• What can students do to help birds that do not migrate?


American Bird Conservancy offers additional information about birds and their bird of the week program. Additional programs, education and conservation projects are available through the Audubon Naturalist Society.  


Prepare for Aging Elephants
Biology, Character Education, Ethics, Social Studies

When an elephant has lived beyond her life expectancy, it is wise for zoo veterinarians to plan for her final days and death. In “Preparing for a massive farewell” Post reporter Michael E. Ruane introduces readers to Ambika, “The Queen” at the National Zoo. Through her students will learn about end-of-life considerations.


Several questions at the end of the article may be used to guide discussion.


A different angle on discussion of animals held in captivity could be guided by the Post article “Zoo group votes to phase out bullhook use on elephants.”


Teachers will note that the online headline is different from the print headline. You might ask which one grabs their attention. Which communicates more information? Online the headline reads: “Some of America’s top zoos still use bullhooks on elephants. That’s about to change.”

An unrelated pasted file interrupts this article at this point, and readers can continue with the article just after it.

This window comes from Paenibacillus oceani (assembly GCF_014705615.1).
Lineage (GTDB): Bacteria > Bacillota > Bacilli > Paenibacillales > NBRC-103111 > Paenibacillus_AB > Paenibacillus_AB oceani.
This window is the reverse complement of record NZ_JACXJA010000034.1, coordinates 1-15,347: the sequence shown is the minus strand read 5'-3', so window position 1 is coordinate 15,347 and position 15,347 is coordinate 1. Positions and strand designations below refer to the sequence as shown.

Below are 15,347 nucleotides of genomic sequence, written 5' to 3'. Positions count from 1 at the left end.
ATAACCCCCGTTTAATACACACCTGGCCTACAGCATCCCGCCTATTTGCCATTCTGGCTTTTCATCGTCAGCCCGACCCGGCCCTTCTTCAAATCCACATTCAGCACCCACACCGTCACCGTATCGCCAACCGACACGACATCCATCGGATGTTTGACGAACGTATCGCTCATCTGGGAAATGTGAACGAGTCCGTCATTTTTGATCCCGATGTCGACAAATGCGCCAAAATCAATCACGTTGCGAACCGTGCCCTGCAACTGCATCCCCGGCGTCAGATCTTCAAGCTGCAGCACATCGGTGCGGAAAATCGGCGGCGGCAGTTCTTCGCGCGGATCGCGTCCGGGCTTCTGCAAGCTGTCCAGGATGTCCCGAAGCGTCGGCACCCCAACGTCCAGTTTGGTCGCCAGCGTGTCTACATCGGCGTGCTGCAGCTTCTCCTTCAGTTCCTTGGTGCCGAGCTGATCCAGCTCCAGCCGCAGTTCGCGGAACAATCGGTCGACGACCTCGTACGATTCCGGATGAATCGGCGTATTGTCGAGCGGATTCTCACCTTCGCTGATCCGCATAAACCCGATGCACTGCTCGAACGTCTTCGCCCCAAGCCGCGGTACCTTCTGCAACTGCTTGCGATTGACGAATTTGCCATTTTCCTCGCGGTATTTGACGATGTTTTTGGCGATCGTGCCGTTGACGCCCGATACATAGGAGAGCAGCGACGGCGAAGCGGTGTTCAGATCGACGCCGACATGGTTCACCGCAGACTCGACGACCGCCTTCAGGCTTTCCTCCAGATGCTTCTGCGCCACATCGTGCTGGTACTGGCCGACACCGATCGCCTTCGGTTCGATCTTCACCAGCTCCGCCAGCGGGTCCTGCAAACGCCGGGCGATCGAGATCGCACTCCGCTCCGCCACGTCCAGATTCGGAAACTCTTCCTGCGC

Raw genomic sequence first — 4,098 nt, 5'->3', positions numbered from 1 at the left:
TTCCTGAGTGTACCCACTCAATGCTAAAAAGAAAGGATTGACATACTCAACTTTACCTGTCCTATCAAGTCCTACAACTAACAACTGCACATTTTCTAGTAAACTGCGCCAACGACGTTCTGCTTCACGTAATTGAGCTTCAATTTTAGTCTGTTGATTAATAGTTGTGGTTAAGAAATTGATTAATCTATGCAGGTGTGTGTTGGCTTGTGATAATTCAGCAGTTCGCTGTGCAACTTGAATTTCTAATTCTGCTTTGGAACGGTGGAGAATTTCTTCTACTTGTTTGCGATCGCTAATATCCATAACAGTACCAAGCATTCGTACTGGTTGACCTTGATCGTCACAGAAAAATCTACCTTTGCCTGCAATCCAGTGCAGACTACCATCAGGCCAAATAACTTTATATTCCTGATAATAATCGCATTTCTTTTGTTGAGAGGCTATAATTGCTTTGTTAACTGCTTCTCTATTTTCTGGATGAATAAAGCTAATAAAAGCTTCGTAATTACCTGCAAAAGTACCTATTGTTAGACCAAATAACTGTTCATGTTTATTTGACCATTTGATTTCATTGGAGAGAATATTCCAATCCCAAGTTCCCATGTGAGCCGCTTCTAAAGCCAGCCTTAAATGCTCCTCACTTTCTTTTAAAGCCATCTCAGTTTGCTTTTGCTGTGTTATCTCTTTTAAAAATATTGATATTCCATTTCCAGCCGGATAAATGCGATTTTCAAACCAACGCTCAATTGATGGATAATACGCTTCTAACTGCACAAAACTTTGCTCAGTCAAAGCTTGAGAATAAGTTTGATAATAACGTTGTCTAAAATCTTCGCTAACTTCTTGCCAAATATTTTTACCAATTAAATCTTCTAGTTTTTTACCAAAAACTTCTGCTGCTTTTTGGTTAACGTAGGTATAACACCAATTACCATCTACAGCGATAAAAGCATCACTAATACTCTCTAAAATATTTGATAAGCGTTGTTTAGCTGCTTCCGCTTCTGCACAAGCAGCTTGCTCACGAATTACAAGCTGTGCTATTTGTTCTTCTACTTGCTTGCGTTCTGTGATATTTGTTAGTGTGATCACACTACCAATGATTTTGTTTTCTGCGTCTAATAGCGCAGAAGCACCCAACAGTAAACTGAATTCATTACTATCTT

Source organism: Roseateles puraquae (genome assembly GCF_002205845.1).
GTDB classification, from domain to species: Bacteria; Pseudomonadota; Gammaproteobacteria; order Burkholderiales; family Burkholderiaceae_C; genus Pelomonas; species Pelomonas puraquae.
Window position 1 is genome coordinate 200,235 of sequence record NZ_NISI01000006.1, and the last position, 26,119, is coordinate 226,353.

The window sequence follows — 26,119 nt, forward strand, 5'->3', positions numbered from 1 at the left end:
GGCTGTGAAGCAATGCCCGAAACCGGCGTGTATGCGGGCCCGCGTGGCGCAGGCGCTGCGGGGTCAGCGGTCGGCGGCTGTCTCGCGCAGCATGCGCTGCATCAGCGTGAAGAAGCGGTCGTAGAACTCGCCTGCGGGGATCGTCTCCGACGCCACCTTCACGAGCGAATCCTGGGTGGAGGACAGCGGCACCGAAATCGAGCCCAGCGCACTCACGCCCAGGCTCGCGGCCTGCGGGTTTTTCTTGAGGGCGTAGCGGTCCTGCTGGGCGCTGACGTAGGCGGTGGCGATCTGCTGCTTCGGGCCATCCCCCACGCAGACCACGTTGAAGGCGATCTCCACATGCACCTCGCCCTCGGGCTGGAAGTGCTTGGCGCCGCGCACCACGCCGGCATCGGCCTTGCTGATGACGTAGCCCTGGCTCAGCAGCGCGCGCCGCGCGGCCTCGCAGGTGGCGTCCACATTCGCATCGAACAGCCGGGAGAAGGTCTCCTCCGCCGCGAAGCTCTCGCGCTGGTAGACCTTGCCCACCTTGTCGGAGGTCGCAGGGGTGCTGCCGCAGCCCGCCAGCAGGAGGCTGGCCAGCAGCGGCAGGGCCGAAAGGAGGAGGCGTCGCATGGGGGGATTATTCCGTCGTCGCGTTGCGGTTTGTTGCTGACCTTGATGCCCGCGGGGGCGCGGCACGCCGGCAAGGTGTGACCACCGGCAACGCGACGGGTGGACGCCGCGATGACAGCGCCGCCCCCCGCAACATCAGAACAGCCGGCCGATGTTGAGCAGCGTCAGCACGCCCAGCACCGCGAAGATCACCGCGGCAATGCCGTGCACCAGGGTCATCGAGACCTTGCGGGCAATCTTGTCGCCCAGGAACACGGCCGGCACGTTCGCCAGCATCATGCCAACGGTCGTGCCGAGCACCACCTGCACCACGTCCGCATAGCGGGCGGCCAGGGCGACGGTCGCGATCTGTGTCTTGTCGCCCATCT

Create Animal Sighting Cards
Art, Biology, Reading

Venture Into the Animal World cards are given to stimulate different projects. One set is partially filled in to illustrate the information that could be gathered. A photograph or an illustration would be at the top of the card. The left card gathers basic information about the animal; the right card gives more specific information about the animal on the day sighted or viewed in an article. A second set of cards is blank to be used as a template.


The Post published Deby Dixon’s perspective in “Gray wolves were reintroduced in Yellowstone 25 years ago. It’s been a struggle but today they survive.” 

Dixon’s comments could be used with the sample cards to accompany her photograph on the left card. To learn more about wolves and wolfdogs, read KidsPost “Sanctuary for wolves is a howling success,” about a visit to Wolf Sanctuary of PA in Lititz, Penn.